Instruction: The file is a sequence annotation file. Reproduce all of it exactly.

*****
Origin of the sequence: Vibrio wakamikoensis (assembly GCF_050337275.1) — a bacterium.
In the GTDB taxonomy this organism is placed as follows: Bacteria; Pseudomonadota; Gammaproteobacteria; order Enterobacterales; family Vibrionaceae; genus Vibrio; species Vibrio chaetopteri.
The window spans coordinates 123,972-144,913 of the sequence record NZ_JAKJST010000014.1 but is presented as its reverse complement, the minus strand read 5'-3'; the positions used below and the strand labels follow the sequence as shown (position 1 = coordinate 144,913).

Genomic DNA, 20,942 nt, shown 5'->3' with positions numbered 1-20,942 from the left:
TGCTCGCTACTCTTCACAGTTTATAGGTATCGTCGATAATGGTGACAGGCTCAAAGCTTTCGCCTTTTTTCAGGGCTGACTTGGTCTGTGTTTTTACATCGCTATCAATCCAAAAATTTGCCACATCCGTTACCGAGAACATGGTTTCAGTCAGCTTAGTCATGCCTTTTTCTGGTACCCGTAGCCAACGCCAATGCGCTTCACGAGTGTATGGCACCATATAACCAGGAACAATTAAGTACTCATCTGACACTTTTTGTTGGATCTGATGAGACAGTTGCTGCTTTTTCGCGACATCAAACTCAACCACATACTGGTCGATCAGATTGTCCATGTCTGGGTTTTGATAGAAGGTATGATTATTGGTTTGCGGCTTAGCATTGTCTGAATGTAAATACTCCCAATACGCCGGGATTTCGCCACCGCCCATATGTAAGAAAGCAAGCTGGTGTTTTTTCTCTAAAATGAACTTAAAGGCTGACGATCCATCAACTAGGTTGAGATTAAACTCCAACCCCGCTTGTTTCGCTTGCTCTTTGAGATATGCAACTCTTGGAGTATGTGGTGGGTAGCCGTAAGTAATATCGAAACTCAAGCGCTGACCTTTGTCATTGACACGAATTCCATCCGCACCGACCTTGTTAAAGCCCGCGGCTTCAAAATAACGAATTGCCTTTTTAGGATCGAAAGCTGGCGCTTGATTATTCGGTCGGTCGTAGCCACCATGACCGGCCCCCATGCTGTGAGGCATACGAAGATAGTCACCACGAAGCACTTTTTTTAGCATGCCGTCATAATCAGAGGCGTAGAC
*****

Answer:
Origin of the sequence: Vibrio wakamikoensis (assembly GCF_050337275.1) — a bacterium.
In the GTDB taxonomy this organism is placed as follows: Bacteria; Pseudomonadota; Gammaproteobacteria; order Enterobacterales; family Vibrionaceae; genus Vibrio; species Vibrio chaetopteri.
The window spans coordinates 123,972-144,913 of the sequence record NZ_JAKJST010000014.1 but is presented as its reverse complement, the minus strand read 5'-3'; the positions used below and the strand labels follow the sequence as shown (position 1 = coordinate 144,913).

Genomic DNA, 20,942 nt, shown 5'->3' with positions numbered 1-20,942 from the left:
TGCTCGCTACTCTTCACAGTTTATAGGTATCGTCGATAATGGTGACAGGCTCAAAGCTTTCGCCTTTTTTCAGGGCTGACTTGGTCTGTGTTTTTACATCGCTATCAATCCAAAAATTTGCCACATCCGTTACCGAGAACATGGTTTCAGTCAGCTTAGTCATGCCTTTTTCTGGTACCCGTAGCCAACGCCAATGCGCTTCACGAGTGTATGGCACCATATAACCAGGAACAATTAAGTACTCATCTGACACTTTTTGTTGGATCTGATGAGACAGTTGCTGCTTTTTCGCGACATCAAACTCAACCACATACTGGTCGATCAGATTGTCCATGTCTGGGTTTTGATAGAAGGTATGATTATTGGTTTGCGGCTTAGCATTGTCTGAATGTAAATACTCCCAATACGCCGGGATTTCGCCACCGCCCATATGTAAGAAAGCAAGCTGGTGTTTTTTCTCTAAAATGAACTTAAAGGCTGACGATCCATCAACTAGGTTGAGATTAAACTCCAACCCCGCTTGTTTCGCTTGCTCTTTGAGATATGCAACTCTTGGAGTATGTGGTGGGTAGCCGTAAGTAATATCGAAACTCAAGCGCTGACCTTTGTCATTGACACGAATTCCATCCGCACCGACCTTGTTAAAGCCCGCGGCTTCAAAATAACGAATTGCCTTTTTAGGATCGAAAGCTGGCGCTTGATTATTCGGTCGGTCGTAGCCACCATGACCGGCCCCCATGCTGTGAGGCATACGAAGATAGTCACCACGAAGCACTTTTTTTAGCATGCCGTCATAATCAGAGGCGTAGAC